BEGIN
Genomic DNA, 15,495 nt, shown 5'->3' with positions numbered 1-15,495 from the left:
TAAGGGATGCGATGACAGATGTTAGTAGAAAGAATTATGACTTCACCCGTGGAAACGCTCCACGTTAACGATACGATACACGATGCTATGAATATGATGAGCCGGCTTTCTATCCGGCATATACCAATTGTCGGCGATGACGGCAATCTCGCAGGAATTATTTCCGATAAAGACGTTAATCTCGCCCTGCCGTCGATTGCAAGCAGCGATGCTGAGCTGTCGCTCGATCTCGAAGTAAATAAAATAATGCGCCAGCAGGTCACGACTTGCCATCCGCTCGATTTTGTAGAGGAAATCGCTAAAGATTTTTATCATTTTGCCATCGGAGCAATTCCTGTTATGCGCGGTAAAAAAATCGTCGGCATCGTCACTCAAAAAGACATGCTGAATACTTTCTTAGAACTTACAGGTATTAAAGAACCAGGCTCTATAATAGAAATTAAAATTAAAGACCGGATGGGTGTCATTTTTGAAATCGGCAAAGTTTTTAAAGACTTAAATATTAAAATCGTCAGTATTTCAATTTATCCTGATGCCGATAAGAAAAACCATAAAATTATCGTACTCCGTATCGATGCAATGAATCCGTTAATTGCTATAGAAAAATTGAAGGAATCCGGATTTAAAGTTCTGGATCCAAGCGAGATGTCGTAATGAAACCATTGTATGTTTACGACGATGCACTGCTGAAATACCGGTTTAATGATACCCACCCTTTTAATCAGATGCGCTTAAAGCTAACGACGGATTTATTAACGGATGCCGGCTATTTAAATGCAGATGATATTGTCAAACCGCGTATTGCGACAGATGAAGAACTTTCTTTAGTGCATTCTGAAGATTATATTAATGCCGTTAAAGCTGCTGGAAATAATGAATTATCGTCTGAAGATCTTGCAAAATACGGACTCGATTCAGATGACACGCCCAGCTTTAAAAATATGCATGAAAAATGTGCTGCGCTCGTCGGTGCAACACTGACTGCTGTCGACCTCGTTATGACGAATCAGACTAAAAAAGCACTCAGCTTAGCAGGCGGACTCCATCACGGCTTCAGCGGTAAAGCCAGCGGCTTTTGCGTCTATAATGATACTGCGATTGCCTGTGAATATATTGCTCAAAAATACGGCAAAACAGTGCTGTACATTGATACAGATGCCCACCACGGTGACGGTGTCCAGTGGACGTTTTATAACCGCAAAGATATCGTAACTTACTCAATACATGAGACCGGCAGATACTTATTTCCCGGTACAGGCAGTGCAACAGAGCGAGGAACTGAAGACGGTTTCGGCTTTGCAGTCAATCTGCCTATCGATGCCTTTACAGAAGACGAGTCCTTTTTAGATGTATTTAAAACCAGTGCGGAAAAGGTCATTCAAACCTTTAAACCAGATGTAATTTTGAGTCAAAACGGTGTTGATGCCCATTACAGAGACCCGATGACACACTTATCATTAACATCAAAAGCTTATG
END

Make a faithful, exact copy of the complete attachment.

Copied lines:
Genomic DNA, 15,495 nt, shown 5'->3' with positions numbered 1-15,495 from the left:
TAAGGGATGCGATGACAGATGTTAGTAGAAAGAATTATGACTTCACCCGTGGAAACGCTCCACGTTAACGATACGATACACGATGCTATGAATATGATGAGCCGGCTTTCTATCCGGCATATACCAATTGTCGGCGATGACGGCAATCTCGCAGGAATTATTTCCGATAAAGACGTTAATCTCGCCCTGCCGTCGATTGCAAGCAGCGATGCTGAGCTGTCGCTCGATCTCGAAGTAAATAAAATAATGCGCCAGCAGGTCACGACTTGCCATCCGCTCGATTTTGTAGAGGAAATCGCTAAAGATTTTTATCATTTTGCCATCGGAGCAATTCCTGTTATGCGCGGTAAAAAAATCGTCGGCATCGTCACTCAAAAAGACATGCTGAATACTTTCTTAGAACTTACAGGTATTAAAGAACCAGGCTCTATAATAGAAATTAAAATTAAAGACCGGATGGGTGTCATTTTTGAAATCGGCAAAGTTTTTAAAGACTTAAATATTAAAATCGTCAGTATTTCAATTTATCCTGATGCCGATAAGAAAAACCATAAAATTATCGTACTCCGTATCGATGCAATGAATCCGTTAATTGCTATAGAAAAATTGAAGGAATCCGGATTTAAAGTTCTGGATCCAAGCGAGATGTCGTAATGAAACCATTGTATGTTTACGACGATGCACTGCTGAAATACCGGTTTAATGATACCCACCCTTTTAATCAGATGCGCTTAAAGCTAACGACGGATTTATTAACGGATGCCGGCTATTTAAATGCAGATGATATTGTCAAACCGCGTATTGCGACAGATGAAGAACTTTCTTTAGTGCATTCTGAAGATTATATTAATGCCGTTAAAGCTGCTGGAAATAATGAATTATCGTCTGAAGATCTTGCAAAATACGGACTCGATTCAGATGACACGCCCAGCTTTAAAAATATGCATGAAAAATGTGCTGCGCTCGTCGGTGCAACACTGACTGCTGTCGACCTCGTTATGACGAATCAGACTAAAAAAGCACTCAGCTTAGCAGGCGGACTCCATCACGGCTTCAGCGGTAAAGCCAGCGGCTTTTGCGTCTATAATGATACTGCGATTGCCTGTGAATATATTGCTCAAAAATACGGCAAAACAGTGCTGTACATTGATACAGATGCCCACCACGGTGACGGTGTCCAGTGGACGTTTTATAACCGCAAAGATATCGTAACTTACTCAATACATGAGACCGGCAGATACTTATTTCCCGGTACAGGCAGTGCAACAGAGCGAGGAACTGAAGACGGTTTCGGCTTTGCAGTCAATCTGCCTATCGATGCCTTTACAGAAGACGAGTCCTTTTTAGATGTATTTAAAACCAGTGCGGAAAAGGTCATTCAAACCTTTAAACCAGATGTAATTTTGAGTCAAAACGGTGTTGATGCCCATTACAGAGACCCGATGACACACTTATCATTAACATCAAAAGCTTATG